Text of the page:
28 January 2015
Sources come in endless types, but six basic rules apply to using all of them:
- There is no source we can trust without 'sweating it.'
- No one is infallible. Everyone is expected to be able to provide proof for what they assert.
- When we use sources from fields with less-stringent standards of acceptability, we don't suspend our own standards. If we are using that material for our work, we apply the standards of our field.
- The reliability of sources and information can be "weighed" (figuratively speaking) but it cannot be measured or counted.
- The word proof is just shorthand for "At this point, the weight of the evidence points to a conclusion that ..." (But, of course, anyone who asserts this must then provide all the individual pieces of evidence, analyze each, rebut any contradictory evidence, and explain why the evidence should be considered reasonable proof.)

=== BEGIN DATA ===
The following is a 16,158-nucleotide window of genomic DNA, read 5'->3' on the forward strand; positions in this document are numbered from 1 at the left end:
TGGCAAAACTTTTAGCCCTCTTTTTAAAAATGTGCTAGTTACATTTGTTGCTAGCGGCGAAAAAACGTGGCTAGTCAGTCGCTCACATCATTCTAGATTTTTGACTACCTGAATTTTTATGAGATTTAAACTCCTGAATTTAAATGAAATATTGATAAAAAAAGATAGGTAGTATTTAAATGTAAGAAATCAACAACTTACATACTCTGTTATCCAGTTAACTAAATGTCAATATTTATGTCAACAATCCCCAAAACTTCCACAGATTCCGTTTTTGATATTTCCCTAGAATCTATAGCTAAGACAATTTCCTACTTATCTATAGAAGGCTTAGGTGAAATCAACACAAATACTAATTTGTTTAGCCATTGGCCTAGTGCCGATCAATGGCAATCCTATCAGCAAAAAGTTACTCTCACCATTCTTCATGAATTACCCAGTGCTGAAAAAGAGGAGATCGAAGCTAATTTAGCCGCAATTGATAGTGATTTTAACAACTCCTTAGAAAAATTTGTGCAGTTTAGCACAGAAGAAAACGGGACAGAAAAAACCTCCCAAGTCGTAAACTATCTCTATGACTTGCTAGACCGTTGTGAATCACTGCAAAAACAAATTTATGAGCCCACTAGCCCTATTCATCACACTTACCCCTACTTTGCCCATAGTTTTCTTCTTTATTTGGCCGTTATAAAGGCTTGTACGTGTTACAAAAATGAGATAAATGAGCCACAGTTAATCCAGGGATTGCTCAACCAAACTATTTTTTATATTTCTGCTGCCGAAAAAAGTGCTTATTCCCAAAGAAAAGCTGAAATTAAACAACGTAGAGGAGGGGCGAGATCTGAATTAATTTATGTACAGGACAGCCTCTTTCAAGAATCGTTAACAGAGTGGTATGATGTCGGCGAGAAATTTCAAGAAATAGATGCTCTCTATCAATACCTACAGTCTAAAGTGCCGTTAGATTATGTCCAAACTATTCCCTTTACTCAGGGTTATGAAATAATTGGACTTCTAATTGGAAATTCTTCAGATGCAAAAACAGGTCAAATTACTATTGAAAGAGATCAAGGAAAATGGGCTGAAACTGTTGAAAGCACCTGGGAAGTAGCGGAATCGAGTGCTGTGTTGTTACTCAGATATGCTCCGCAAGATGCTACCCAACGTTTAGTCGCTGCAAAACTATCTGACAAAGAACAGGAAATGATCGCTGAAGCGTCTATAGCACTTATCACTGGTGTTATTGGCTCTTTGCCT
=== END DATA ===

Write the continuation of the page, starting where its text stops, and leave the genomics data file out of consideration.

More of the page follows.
- In historical research, there is no such thing as a "final answer."
PHOTOCREDIT: Adapted from Image 73496, Pixabay (http://pixabay.com/en/plate-school-blackboard-empty-73496/ : downloaded 5 December 2014), Creative Commons public domain image, used under license.